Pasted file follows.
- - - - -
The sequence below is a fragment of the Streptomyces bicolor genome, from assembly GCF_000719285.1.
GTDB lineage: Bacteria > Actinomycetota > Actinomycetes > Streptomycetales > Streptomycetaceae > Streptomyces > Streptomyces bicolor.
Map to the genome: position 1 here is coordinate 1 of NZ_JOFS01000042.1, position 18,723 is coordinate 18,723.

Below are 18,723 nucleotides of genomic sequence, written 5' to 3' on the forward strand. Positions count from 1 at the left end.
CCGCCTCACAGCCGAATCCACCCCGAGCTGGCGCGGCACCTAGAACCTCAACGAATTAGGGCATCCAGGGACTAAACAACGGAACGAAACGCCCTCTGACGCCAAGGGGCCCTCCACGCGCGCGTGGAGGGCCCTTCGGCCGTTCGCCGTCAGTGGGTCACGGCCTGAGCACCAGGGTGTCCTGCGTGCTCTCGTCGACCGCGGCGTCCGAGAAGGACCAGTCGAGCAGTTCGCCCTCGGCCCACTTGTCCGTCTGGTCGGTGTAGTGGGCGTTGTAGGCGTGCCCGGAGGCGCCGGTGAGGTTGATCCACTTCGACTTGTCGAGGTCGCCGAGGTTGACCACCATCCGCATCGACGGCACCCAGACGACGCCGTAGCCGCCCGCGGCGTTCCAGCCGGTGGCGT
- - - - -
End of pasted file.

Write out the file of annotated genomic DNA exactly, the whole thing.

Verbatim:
The sequence below is a fragment of the Streptomyces bicolor genome, from assembly GCF_000719285.1.
GTDB lineage: Bacteria > Actinomycetota > Actinomycetes > Streptomycetales > Streptomycetaceae > Streptomyces > Streptomyces bicolor.
Map to the genome: position 1 here is coordinate 1 of NZ_JOFS01000042.1, position 18,723 is coordinate 18,723.

Below are 18,723 nucleotides of genomic sequence, written 5' to 3' on the forward strand. Positions count from 1 at the left end.
CCGCCTCACAGCCGAATCCACCCCGAGCTGGCGCGGCACCTAGAACCTCAACGAATTAGGGCATCCAGGGACTAAACAACGGAACGAAACGCCCTCTGACGCCAAGGGGCCCTCCACGCGCGCGTGGAGGGCCCTTCGGCCGTTCGCCGTCAGTGGGTCACGGCCTGAGCACCAGGGTGTCCTGCGTGCTCTCGTCGACCGCGGCGTCCGAGAAGGACCAGTCGAGCAGTTCGCCCTCGGCCCACTTGTCCGTCTGGTCGGTGTAGTGGGCGTTGTAGGCGTGCCCGGAGGCGCCGGTGAGGTTGATCCACTTCGACTTGTCGAGGTCGCCGAGGTTGACCACCATCCGCATCGACGGCACCCAGACGACGCCGTAGCCGCCCGCGGCGTTCCAGCCGGTGGCGT